When is it time for your child to be responsible for carrying their own epinephrine device?
The time is now. I’ll explain why…
I carry two epinephrine devices in my purse at all times. We also have two devices on our emergency action plan board in our kitchen, which also stay there all of the time. Having four devices has made it very easy for us to always have accessible epinephrine at all times…until today.
Today, my husband took the boys out by himself. This rarely happens and when it does my purse does not go along with the group. Want to take a guess as to what happened? You got it, no epinephrine was carried along with our son…our son with a known severe anaphylactic allergy to dairy (and many other allergies listed here).
I called my husband and he drove back home to pick up the epinephrine. There was no reaction and all was perfectly fine. However, it was very apparent that something needed to change. There is no habit of grabbing the EpiPen® because my husband does not take our kids out alone very often. He was used to me always being there and with me comes my purse…and with my purse comes the epinephrine.
It’s time for a change! I realized that it’s not my husband’s fault for not remembering. It is, however, time for our son to be the one responsible for remembering! He is five years old and perfectly capable and responsible to be in charge of his epinephrine. I will still carry two devices in my purse however our son will also start carrying every single time he leaves our house. If it becomes a habit now, it will hopefully remain a habit in the future.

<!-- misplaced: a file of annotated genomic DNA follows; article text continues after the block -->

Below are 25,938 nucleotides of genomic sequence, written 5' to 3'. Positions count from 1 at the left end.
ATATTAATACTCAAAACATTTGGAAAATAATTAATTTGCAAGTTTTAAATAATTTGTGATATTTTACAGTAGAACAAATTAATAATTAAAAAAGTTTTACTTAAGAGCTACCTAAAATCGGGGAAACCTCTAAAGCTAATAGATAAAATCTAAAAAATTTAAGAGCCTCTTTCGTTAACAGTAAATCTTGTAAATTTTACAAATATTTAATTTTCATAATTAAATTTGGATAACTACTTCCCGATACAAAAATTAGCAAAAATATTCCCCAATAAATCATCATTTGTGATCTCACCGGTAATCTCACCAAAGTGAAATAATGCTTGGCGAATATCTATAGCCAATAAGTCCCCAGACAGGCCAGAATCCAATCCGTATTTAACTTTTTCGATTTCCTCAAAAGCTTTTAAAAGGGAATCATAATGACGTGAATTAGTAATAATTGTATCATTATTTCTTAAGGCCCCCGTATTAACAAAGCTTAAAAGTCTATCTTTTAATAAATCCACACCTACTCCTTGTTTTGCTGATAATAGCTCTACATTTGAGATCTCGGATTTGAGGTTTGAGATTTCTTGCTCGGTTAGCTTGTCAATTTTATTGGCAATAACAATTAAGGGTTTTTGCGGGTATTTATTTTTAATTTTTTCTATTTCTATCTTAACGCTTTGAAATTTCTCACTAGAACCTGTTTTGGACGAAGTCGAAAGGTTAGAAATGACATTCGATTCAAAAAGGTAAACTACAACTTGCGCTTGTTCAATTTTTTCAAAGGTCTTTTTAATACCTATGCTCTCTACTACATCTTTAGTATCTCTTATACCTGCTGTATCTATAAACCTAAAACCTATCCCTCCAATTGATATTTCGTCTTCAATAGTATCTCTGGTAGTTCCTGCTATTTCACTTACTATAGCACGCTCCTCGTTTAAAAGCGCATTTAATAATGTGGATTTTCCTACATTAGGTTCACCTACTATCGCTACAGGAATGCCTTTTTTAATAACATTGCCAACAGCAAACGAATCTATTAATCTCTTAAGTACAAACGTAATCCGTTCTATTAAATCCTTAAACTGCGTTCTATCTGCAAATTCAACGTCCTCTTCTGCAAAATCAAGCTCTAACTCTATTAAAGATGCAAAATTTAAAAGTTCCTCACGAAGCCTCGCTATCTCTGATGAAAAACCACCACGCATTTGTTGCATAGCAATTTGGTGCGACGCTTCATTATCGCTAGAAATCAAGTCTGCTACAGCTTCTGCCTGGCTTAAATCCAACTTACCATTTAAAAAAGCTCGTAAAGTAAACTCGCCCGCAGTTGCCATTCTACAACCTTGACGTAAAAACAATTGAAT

|EpiPen Carrying Case
Make it easy to remember by hanging your
epinephrine on a hook with your car keys
by the door. Remember every time.
At what age did you make your child responsible for his/her own epinephrine? What did you do to create good epinephrine carrying habits? Do you have a carrying case that you love? Please share your information with us!
EpiPen® (epinephrine) Auto-Injectors contain a single dose of epinephrine, which you inject into your outer thigh. DO NOT INJECT INTO YOUR VEIN, BUTTOCK, FINGERS, TOES, HANDS OR FEET. In case of accidental injection, please seek immediate medical treatment. Epinephrine should be used with caution if you have heart disease or are taking certain medicines that can cause heart-related (cardiac) symptoms.
Tell your doctor if you have certain medical conditions such as asthma, depression, thyroid disease, Parkinson’s disease, diabetes, high blood pressure and heart disease, have any other medical conditions, are pregnant or plan to become pregnant, or are breastfeeding or plan to breastfeed. Be sure to also tell your doctor all the medicines you take, especially medicines for asthma. If you have certain medical conditions, or take certain medicines, your condition may get worse or you may have longer lasting side effects when you take the EpiPen or EpiPen Jr. Auto Injector.
The most common side effects may include increase in heart rate, stronger or irregular heartbeat, sweating, nausea and vomiting, difficulty breathing, paleness, dizziness, weakness or shakiness, headache, apprehension, nervousness or anxiety. These side effects usually go away quickly, especially if you rest.
Talk to your healthcare professional to see if EpiPen or EpiPen Jr Auto-Injector is right for you.
EpiPen® (epinephrine) 0.3 mg and EpiPen Jr® (epinephrine) 0.15 mg Auto-Injectors are for the emergency treatment of life-threatening allergic reactions (anaphylaxis) caused by allergens, exercise, or unknown triggers; and for people who are at increased risk for these reactions. EpiPen and EpiPen Jr are intended for immediate self administration as emergency supportive therapy only. Seek immediate emergency medical treatment after use.
You are encouraged to report negative side effects of prescription drugs to the FDA. Visit www.fda.gov/medwatch or call 1-800-FDA-1088.